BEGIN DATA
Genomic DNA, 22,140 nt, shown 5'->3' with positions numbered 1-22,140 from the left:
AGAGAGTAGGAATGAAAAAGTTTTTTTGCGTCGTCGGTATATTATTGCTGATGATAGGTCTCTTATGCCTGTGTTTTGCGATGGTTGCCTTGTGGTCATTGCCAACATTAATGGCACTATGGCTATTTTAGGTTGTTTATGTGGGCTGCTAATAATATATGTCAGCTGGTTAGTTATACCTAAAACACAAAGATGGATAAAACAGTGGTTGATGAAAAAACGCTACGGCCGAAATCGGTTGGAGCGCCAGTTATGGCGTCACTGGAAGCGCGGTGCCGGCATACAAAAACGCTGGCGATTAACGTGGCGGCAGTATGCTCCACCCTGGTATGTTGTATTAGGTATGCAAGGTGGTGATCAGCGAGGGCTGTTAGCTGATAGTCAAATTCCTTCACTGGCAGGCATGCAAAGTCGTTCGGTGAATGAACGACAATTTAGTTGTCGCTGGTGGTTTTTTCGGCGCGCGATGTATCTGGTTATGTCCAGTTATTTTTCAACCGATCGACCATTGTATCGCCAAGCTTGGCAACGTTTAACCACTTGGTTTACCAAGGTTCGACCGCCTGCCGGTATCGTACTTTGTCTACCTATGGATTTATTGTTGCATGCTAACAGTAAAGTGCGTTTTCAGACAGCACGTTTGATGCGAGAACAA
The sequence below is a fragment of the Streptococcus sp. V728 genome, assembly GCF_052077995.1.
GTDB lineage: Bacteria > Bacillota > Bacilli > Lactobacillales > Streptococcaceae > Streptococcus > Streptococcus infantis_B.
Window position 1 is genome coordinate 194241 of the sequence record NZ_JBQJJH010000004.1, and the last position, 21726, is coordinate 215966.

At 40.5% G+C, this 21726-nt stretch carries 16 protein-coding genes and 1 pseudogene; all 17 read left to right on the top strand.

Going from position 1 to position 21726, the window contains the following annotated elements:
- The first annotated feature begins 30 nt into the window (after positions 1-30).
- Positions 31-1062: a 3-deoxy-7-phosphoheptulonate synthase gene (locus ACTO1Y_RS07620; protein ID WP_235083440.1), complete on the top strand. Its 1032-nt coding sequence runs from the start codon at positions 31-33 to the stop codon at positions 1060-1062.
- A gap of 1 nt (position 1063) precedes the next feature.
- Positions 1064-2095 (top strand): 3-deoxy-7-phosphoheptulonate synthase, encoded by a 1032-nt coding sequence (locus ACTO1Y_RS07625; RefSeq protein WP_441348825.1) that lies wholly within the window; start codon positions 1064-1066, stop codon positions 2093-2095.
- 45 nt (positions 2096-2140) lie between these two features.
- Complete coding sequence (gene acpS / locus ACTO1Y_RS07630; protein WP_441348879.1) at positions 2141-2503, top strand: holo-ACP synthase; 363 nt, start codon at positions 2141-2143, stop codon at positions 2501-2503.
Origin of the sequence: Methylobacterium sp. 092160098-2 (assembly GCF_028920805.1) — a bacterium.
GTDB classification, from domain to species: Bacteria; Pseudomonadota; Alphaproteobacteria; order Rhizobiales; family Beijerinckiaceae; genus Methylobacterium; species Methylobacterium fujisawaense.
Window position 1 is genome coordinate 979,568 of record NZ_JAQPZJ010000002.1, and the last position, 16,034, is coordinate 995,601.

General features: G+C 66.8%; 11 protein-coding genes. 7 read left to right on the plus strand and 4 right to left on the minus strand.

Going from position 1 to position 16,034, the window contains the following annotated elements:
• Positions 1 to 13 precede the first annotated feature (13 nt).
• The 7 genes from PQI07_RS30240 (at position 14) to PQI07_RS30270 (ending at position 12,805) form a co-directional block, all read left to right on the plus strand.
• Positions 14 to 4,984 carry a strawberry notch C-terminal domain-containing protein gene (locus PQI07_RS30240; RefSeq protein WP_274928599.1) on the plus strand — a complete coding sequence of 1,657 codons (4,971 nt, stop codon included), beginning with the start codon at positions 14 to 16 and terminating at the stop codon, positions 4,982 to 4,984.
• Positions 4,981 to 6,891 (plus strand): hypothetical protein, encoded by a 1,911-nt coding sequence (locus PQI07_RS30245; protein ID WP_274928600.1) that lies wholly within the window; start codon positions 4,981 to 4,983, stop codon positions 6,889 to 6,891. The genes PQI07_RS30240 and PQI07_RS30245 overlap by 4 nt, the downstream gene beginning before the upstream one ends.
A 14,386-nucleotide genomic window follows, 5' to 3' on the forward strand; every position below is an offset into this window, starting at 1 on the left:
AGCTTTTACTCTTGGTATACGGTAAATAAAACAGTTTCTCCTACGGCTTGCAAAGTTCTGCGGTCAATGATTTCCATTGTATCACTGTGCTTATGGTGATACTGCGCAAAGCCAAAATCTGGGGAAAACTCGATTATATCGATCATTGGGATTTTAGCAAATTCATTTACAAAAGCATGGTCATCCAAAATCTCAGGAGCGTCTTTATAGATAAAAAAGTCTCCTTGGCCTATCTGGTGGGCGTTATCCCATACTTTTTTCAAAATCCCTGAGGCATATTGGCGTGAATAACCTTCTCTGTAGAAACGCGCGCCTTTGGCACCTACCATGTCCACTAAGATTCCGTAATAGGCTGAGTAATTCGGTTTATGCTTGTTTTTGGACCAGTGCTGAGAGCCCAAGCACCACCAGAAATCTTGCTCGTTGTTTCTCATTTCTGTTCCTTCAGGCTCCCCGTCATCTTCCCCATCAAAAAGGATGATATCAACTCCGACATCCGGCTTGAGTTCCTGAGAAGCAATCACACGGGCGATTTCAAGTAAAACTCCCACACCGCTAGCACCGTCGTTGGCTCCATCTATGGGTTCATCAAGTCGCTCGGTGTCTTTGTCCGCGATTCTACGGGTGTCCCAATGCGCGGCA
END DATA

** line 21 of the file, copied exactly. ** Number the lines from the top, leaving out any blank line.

• Positions 14 to 4,984 carry a strawberry notch C-terminal domain-containing protein gene (locus PQI07_RS30240; RefSeq protein WP_274928599.1) on the plus strand — a complete coding sequence of 1,657 codons (4,971 nt, stop codon included), beginning with the start codon at positions 14 to 16 and terminating at the stop codon, positions 4,982 to 4,984.